More than 500 years ago, when the Spanish Conquistadors landed in what is now Mexico, they encountered natives practicing a ritual that seemed to mock death. It was a ritual the indigenous people had been practicing at least 3,000 years. A ritual the Spaniards would try unsuccessfully to eradicate. A ritual known today as Día de los Muertos, or Day of the Dead.
Today, people wear whimsical “calacas” (skeletons) and dance in honor of their deceased relatives. The calacas are also found on altars (or ofrendas) that are dedicated to the dead. The Aztecs and other Meso-American civilizations kept skulls as trophies and displayed them during the ritual. The skulls were used to symbolize death and rebirth. The skulls were used to honor the dead, whom the Aztecs and other Meso-American civilizations believed came back to visit during the month long ritual.
Unlike the Spaniards, who viewed death as the end of life, the natives viewed it as the continuation of life. Instead of fearing death, they embraced it. To them, life was a dream and only in death did they become truly awake. To make the ritual more Christian, the Spaniards moved it so it coincided with All Saints' Day and All Souls' Day (Nov. 1 and 2), which is when it is celebrated today.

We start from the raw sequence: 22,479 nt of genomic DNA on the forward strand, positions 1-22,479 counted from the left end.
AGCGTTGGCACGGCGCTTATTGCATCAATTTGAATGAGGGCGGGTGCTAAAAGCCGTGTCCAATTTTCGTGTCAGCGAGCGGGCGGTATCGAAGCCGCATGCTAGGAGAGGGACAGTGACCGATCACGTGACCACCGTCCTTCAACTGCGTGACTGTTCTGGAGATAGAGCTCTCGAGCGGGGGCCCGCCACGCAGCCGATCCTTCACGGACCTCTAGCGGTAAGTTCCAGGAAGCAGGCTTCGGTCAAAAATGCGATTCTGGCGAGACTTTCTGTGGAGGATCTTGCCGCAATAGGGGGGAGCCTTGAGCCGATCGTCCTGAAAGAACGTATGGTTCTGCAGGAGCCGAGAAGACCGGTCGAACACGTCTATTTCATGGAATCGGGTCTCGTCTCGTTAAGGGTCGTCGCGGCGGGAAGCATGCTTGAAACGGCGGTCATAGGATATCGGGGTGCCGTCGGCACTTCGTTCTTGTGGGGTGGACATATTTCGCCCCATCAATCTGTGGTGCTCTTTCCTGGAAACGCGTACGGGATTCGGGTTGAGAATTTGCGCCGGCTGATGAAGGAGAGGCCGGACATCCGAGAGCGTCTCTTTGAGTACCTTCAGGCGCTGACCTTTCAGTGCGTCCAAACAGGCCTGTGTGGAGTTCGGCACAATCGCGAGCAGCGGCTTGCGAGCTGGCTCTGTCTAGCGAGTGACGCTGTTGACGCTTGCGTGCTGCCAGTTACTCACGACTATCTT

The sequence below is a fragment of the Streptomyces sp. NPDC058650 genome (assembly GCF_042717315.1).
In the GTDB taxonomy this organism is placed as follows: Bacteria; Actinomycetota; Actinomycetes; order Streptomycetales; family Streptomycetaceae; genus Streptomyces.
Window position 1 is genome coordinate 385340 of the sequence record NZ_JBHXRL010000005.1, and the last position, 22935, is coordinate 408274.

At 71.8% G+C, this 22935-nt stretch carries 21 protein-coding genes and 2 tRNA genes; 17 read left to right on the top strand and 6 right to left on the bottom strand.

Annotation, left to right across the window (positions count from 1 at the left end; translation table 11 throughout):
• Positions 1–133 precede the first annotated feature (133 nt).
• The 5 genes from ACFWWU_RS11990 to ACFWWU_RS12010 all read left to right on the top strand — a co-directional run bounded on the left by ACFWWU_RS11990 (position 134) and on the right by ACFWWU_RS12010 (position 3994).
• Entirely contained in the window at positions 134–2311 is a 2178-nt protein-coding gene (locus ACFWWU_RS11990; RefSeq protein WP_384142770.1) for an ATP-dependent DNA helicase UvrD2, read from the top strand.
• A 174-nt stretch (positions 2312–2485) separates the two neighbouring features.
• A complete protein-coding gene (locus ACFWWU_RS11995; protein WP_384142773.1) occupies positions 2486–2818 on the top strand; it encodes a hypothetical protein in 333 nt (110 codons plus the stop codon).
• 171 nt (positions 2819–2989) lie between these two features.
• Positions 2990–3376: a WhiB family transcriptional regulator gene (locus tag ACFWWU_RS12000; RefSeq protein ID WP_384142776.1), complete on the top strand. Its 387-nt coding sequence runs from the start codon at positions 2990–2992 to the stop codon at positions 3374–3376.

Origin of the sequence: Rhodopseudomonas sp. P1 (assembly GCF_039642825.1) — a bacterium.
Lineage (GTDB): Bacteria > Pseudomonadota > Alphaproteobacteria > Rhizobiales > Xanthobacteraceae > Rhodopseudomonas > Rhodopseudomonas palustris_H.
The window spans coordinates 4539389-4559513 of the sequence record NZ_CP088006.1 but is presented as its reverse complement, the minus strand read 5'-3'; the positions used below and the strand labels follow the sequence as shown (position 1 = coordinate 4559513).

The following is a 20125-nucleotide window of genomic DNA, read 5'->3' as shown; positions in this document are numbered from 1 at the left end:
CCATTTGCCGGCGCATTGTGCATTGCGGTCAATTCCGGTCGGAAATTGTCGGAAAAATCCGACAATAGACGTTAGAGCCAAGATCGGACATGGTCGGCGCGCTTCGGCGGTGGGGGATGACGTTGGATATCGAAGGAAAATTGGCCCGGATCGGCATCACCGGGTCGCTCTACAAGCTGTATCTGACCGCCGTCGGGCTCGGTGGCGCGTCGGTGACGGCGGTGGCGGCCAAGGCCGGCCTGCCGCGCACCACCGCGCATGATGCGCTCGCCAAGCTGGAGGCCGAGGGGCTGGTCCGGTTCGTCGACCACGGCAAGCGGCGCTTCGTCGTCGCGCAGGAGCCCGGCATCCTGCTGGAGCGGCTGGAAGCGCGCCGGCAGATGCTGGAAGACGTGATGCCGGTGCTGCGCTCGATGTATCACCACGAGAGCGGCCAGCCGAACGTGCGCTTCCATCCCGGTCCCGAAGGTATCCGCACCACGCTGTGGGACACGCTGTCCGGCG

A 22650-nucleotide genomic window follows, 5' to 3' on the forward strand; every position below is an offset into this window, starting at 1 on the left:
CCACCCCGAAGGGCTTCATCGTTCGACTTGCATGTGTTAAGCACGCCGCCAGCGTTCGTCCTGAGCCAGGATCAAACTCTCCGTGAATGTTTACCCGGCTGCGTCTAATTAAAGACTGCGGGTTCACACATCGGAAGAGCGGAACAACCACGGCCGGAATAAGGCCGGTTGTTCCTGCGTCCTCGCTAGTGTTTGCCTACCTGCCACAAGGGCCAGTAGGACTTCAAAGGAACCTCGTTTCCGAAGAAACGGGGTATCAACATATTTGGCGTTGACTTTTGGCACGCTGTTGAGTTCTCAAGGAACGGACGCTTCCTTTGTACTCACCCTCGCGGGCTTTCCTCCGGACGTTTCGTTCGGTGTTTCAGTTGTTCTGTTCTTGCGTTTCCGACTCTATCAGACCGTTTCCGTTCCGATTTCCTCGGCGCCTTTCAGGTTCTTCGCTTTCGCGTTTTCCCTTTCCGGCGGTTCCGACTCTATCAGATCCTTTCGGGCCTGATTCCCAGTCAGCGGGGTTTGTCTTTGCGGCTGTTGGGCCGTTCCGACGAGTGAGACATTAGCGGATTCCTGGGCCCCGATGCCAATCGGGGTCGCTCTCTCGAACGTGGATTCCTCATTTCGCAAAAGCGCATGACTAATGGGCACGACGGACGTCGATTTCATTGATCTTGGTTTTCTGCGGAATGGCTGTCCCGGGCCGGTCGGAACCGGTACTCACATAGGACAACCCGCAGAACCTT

Today, Day of the Dead is celebrated in Mexico and in certain parts of the United States and Central America.
Celebración del Día de los Muertos
You will be participating in the 2nd annual Día de los Muertos celebration in downtown Chula Vista. We will be working with Ms. Soler’s Spanish classes to create a community experience that educates others about the major components of Día de los Muertos and makes the celebration accessible to people of all ages.
You will have a chance to apply for one of the following departments/groups. Each department will be responsible for planning, preparing, putting together and executing different elements of the celebration.